House Committee Says State Dept. Tried to Hide Civilian Casualties in Arms Sales Report

The House foreign affairs committee released documents that its chairman said shows the State Department tried to "hide the truth" from Congress on the 2019 emergency declaration to seal more than $8 billion in arms sales to Gulf countries.

In a release, Rep. Eliot Engel (D-NY), chairman of the House panel, criticized Assistant Secretary of State for Political-Military Affairs R. Clarke Cooper, who is due to appear before the committee on Wednesday.

Cooper recommended in a July 10 memo to the department's Office of the Inspector General (OIG) that it "consider removing" from its inspection report an annex on civilian casualties to "resolve significant factual errors" which "may take time."

Doing so would "allow that Report to be finalized, briefed to Congress, and released to the public," Cooper wrote to Sandra Lewis, assistant inspector general for inspections at the OIG.

"The records we received today show just how hard the State Department wanted to hide the truth about last year's phony emergency declaration," Engel said in a statement.

"The picture is starting to come into focus: a top priority at Mike Pompeo's State Department was to go around Congress to sell weapons, and his senior aides worked hard after the fact to obscure their indifference to civilian casualties."

The documents also show that Cooper and State's Deputy Legal Adviser Joshua Dorosin requested the OIG redact parts of the report on the grounds of "potential executive privilege concerns," which the foreign affairs committee called "vague."

The OIG responded to the request to say that "citing 'potential Executive Privilege concerns' does not properly invoke a claim of privilege that would justify the withholding of information that is otherwise appropriately released to the Congress and/or the public".

Moreover, the OIG said some of the State Department's "overly broad" requests for redaction appeared not to conform to U.S. Government practices for making redactions, including the department's own Freedom of Information Act regulations.

It also said the redaction requests were applied inconcsistently across the report.

In May 2019, Pompeo issued an emergency declaration, bypassing congressional review requirements on arms sales, to sell military equipment to the Kingdom of Saudi Arabia, the United Arab Emirates, and the Hashemite Kingdom of Jordan.

Congress had blocked the $8 billion in sales to the three Gulf states, citing concerns about the actions of the Saudi-led coalition in Yemen since 2015, including the high rates of civilian casualties caused by airstrikes using U.S.-supplied supplied weapons.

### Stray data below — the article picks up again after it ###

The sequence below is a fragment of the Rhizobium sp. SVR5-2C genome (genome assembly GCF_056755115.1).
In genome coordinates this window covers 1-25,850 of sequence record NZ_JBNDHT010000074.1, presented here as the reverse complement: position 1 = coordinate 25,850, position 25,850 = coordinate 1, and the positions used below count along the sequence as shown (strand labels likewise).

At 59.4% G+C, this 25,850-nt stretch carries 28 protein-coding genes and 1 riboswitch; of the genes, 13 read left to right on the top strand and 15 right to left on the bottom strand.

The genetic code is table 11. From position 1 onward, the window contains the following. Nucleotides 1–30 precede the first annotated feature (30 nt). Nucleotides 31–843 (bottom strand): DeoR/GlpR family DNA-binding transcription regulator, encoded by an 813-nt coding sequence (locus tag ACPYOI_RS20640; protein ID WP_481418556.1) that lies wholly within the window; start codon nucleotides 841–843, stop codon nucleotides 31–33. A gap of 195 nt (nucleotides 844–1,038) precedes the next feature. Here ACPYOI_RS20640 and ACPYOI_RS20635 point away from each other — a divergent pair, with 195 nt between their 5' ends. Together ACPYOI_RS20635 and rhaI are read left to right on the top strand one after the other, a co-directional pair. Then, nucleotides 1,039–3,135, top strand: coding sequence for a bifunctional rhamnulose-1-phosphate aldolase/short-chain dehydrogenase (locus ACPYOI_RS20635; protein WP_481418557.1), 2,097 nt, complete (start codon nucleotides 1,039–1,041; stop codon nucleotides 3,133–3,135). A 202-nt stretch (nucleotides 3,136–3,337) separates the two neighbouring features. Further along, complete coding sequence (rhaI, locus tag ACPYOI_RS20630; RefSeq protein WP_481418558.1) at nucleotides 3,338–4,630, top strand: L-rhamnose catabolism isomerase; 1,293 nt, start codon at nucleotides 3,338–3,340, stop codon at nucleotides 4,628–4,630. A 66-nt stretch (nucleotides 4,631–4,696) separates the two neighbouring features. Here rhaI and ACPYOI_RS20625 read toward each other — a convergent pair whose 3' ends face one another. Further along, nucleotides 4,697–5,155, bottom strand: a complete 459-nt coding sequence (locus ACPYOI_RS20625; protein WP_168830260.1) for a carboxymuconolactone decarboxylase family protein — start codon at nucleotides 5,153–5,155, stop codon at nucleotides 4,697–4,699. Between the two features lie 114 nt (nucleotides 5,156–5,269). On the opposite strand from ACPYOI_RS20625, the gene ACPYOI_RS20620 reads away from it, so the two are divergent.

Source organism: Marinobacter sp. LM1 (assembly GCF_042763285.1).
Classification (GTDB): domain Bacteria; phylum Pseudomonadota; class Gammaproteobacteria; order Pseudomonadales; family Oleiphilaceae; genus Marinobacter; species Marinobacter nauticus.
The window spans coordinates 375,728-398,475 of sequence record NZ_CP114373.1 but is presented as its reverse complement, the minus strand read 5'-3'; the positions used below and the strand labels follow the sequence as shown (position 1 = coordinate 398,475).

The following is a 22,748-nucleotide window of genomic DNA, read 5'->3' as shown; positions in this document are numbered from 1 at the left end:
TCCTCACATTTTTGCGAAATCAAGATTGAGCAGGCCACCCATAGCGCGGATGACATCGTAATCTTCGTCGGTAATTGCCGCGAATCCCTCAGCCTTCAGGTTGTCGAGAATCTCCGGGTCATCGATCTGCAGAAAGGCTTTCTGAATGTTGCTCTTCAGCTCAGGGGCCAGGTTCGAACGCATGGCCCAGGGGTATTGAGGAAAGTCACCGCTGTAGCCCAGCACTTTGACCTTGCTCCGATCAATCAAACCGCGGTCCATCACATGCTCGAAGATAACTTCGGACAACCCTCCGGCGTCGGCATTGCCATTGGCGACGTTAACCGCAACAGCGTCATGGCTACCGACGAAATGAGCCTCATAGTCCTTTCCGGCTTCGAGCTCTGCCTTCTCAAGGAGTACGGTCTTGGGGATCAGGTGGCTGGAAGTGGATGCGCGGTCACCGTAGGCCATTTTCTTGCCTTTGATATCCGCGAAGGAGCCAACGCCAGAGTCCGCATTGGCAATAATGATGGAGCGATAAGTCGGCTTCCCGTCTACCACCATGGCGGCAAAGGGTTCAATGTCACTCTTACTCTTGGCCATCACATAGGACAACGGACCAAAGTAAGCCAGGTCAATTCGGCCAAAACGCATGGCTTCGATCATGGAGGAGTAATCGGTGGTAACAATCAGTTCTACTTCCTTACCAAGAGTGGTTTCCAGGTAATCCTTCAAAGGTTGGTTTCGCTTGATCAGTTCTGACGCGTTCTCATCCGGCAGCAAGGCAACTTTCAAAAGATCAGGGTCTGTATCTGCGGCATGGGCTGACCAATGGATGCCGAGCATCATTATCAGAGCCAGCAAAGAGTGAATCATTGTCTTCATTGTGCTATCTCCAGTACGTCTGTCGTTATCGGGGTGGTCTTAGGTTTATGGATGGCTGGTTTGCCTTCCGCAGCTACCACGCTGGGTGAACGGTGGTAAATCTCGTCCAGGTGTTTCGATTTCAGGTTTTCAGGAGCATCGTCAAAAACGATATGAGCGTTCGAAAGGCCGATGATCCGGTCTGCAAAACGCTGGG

According to a United Nations estimate, the conflict had caused 233,000 deaths by the end of 2019 and left more than 20 million people in need of humanitarian assistance.

Clarke Cooper, the State Deparmtnet's acting legal adviser of the Marik String, and Brian Bulatao, undersecretary of state for management, are due to testify Wednesday in relation to the firing of former Inspector General Steve Linick.

President Donald Trump fired Linick in May at the recommendation of Pompeo.

Critics accused the secretary of state of ousting Linick to quash investigations into allegations that he used official staff for personal favors and the handling of an arms deal with Saudi Arabia. Pompeo denied that Linick's firing was retaliation for the probes.

"Inspector General Steve Linick must have been quite a thorn in Mr. Pompeo's side before Mr. Pompeo had him fired," Engel said. "Thankfully, the OIG staff carried the work forward with integrity. We look forward to hearing from Mr. Cooper tomorrow."

The State Department has been contacted for comment.

Rep Eliot Engel House Committee Foreign Affairs
Representative Eliot Engel (D-NY) speaks about a trip to Israel and Auschwitz-Birkenau as part of a bipartisan delegation from the House of Representatives on January 28 in Washington, DC. Engel released documents yesterday he said showed the State Department’s attempt to hide facts in an OIG report into the 2019 sale of arms to three Gulf states. Samuel Corum/Getty Images